Battery charging wire - Page 2 - Fiberglass RV


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Old 06-14-2007, 03:41 PM   #15
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In *addition* to the frame ground, I run a hefty ground wire under the truck along with the battery and brake lines, so I *know* that ground is a good one. Although the ground and battery wires in the trailer harness are relatively small, so are the fuses! The shorter I can make the small runs, the less total resistance I will have in them.

You guys who are using fuses may want to consider using auto-reset circuit breakers instead -- Unless you obsessively check the fuses or voltages, you will not know one is blown until your egg battery is kinda depleted (which is certainly not good for the battery) -- ARCBs don't cost much more than a replacement fuse in those sizes...
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Old 06-14-2007, 03:49 PM   #16
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You're absolutely right Pete (as usual). I thought I was being clever to use a fuse, so that if there were a short the breaker wouldn't be constantly resetting and possibly causing some problem, but the bigger issue is I NEVER check that fuse, so for all I know it IS blown!

Will change that out before the next trip!
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Old 06-14-2007, 05:27 PM   #17
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After earlier discussions (including Pete's explanations), I chose auto-reset circuit breakers for both the brake controller power supply and the battery charging line. For the brake controller it is essential (you can't plug a new fuse instantly when you need to apply the brakes); for the charge line I would be happy with a manual reset if I had an indication on the dash that the breaker had tripped.
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Old 06-14-2007, 05:30 PM   #18
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And remember the ground wire (and the hot wire) in the 7-wire trailer connection carries all that current too, and God knows what size of wire that is!
That's a good point: there are different types of 7-wire cable available, and only some of them have heaver-gauge power (black) and neutral (white) conductors. If you want to run electric brakes or charge the battery, it matters. Mine was what the nearest RV store stocks in bulk, and I think it has 10 ga for these conductors (and smaller for the rest).
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Old 06-14-2007, 05:46 PM   #19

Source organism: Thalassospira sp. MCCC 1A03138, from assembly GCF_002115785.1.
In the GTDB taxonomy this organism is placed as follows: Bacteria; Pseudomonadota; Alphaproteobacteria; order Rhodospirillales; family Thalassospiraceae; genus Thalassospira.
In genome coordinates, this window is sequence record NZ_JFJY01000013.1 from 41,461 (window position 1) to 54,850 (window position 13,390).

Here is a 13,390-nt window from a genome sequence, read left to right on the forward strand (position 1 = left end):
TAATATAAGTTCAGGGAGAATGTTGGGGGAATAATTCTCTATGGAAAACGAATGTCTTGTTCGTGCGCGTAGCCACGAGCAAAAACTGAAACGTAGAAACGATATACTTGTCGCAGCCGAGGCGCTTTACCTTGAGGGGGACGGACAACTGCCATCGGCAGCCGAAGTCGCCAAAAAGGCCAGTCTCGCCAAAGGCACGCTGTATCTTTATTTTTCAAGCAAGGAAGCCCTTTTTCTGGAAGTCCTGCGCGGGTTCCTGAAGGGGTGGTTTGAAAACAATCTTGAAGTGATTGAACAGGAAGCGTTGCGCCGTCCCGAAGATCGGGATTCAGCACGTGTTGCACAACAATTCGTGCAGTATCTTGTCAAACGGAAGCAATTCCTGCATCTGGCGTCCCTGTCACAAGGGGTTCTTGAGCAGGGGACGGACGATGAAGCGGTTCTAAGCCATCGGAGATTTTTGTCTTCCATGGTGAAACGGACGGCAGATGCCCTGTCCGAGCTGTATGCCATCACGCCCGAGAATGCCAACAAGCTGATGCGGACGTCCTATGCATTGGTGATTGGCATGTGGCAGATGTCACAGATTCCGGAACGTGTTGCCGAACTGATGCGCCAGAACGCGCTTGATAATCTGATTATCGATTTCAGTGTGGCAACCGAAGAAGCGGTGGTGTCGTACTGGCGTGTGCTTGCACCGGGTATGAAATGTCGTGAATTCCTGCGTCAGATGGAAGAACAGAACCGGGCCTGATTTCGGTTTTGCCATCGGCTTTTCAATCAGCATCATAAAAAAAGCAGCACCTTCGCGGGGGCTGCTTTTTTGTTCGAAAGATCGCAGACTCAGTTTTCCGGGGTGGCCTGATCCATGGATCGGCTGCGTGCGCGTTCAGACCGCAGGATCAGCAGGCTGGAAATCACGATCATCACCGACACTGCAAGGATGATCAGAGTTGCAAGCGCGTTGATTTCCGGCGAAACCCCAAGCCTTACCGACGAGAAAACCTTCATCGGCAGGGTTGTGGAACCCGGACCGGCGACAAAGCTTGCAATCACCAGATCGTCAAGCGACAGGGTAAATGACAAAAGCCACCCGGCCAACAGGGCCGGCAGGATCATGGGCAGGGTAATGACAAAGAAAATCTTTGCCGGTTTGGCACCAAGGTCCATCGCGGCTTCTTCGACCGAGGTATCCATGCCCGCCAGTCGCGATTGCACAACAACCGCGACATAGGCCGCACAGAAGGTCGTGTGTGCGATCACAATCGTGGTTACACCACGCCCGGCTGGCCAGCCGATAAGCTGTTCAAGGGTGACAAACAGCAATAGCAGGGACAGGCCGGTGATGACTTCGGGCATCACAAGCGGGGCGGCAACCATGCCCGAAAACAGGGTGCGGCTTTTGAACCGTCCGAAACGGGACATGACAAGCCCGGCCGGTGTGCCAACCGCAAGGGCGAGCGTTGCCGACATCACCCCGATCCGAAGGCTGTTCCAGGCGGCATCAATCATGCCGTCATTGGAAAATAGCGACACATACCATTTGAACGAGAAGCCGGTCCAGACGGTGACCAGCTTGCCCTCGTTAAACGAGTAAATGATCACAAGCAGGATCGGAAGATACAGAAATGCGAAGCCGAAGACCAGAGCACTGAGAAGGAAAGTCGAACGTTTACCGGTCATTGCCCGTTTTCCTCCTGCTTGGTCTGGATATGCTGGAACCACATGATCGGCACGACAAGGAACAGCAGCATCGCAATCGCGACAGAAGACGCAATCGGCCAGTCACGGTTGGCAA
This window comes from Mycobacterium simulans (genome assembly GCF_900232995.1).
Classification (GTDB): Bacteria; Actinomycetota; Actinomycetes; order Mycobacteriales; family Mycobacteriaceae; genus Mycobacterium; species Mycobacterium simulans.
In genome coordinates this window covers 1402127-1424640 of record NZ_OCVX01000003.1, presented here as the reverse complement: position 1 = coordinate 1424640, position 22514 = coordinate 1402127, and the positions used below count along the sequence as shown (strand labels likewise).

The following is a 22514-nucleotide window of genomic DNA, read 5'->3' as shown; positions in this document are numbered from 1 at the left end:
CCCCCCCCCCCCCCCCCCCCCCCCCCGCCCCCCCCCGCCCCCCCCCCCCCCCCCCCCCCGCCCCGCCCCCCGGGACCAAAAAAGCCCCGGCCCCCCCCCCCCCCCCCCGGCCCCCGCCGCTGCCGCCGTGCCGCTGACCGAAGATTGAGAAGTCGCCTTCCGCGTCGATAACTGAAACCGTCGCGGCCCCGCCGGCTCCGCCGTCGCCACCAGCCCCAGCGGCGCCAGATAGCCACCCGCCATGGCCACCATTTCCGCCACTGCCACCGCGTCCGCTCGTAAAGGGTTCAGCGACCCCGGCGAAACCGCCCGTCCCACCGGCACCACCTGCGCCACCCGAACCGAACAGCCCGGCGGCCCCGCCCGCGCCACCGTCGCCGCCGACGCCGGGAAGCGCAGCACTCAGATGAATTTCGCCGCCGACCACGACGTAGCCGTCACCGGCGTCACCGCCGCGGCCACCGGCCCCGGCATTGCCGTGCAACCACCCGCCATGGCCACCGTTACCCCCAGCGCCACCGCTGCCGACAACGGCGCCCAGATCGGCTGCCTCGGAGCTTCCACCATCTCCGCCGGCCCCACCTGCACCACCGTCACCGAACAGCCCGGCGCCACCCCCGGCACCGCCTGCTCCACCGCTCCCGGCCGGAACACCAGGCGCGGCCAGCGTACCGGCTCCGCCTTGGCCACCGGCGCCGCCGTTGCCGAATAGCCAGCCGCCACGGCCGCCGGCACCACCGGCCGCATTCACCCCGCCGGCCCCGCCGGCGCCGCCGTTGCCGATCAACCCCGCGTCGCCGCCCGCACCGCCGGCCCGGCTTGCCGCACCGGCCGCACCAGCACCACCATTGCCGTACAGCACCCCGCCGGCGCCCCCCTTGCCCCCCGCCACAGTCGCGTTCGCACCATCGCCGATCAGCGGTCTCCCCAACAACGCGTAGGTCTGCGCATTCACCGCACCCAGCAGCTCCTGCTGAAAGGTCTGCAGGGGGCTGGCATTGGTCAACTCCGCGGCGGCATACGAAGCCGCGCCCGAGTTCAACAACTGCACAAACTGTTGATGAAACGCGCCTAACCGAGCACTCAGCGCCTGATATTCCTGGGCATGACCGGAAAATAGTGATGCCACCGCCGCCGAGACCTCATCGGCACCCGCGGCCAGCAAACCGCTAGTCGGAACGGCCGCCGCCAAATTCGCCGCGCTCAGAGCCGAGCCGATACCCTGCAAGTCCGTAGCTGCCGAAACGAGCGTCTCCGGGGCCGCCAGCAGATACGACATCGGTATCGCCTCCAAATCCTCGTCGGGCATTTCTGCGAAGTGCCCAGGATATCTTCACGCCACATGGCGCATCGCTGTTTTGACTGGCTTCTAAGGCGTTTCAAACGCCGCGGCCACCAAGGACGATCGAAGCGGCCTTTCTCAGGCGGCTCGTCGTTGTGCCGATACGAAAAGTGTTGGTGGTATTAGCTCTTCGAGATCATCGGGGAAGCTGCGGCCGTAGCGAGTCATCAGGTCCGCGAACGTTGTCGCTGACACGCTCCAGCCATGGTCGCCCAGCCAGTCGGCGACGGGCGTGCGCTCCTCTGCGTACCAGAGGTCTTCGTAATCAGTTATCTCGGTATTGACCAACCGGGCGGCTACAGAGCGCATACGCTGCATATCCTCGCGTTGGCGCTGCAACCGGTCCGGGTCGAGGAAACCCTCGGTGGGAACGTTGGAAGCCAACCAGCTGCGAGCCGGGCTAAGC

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That's a good point: there are different types of 7-wire cable available, and only some of them have heaver-gauge power (black) and neutral (white) conductors. If you want to run electric brakes or charge the battery, it matters. Mine was what the nearest RV store stocks in bulk, and I think it has 10 ga for these conductors (and smaller for the rest).
Actually I meant the one on the trailer, which has the long run. On the Casita the battery is way back in the boondocks!

I've always had a auto-reset breaker on my brake controller, for the safety issue.

Seems like what we need is some type of wireless device showing current flow to the trailer!
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Old 06-14-2007, 08:55 PM   #20
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Actually I meant the one on the trailer, which has the long run. On the Casita the battery is way back in the boondocks!
Seems like what we need is some type of wireless device showing current flow to the trailer!
You want a hall effect current meter. It can detect current flowing through a line. The cheapies are AC only. The more expensive ones will tell you DC.

I just bought some 7 conductor cable from the local hitch place. The white/black were 10ga, the blue was 12ga, and the rest were 14.
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Old 06-15-2007, 12:48 AM   #21
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LOVE that this thread was started, I've wondered many times about adding a charging wire to my tow vehicle for my trailer. I'm a little puzzled though, I thought that one added the charging wire to the alternator, and then ran back to the trailer. Is that an option, or should you only go to the tow vehicle's battery, or what?
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Old 06-15-2007, 07:18 AM   #22
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LOVE that this thread was started, I've wondered many times about adding a charging wire to my tow vehicle for my trailer. I'm a little puzzled though, I thought that one added the charging wire to the alternator, and then ran back to the trailer. Is that an option, or should you only go to the tow vehicle's battery, or what?
On my vehicles, the wire from the alternator goes right to the battery. So it's probably easier to wire to the battery posts than the alternator connector.
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Old 06-15-2007, 01:09 PM   #23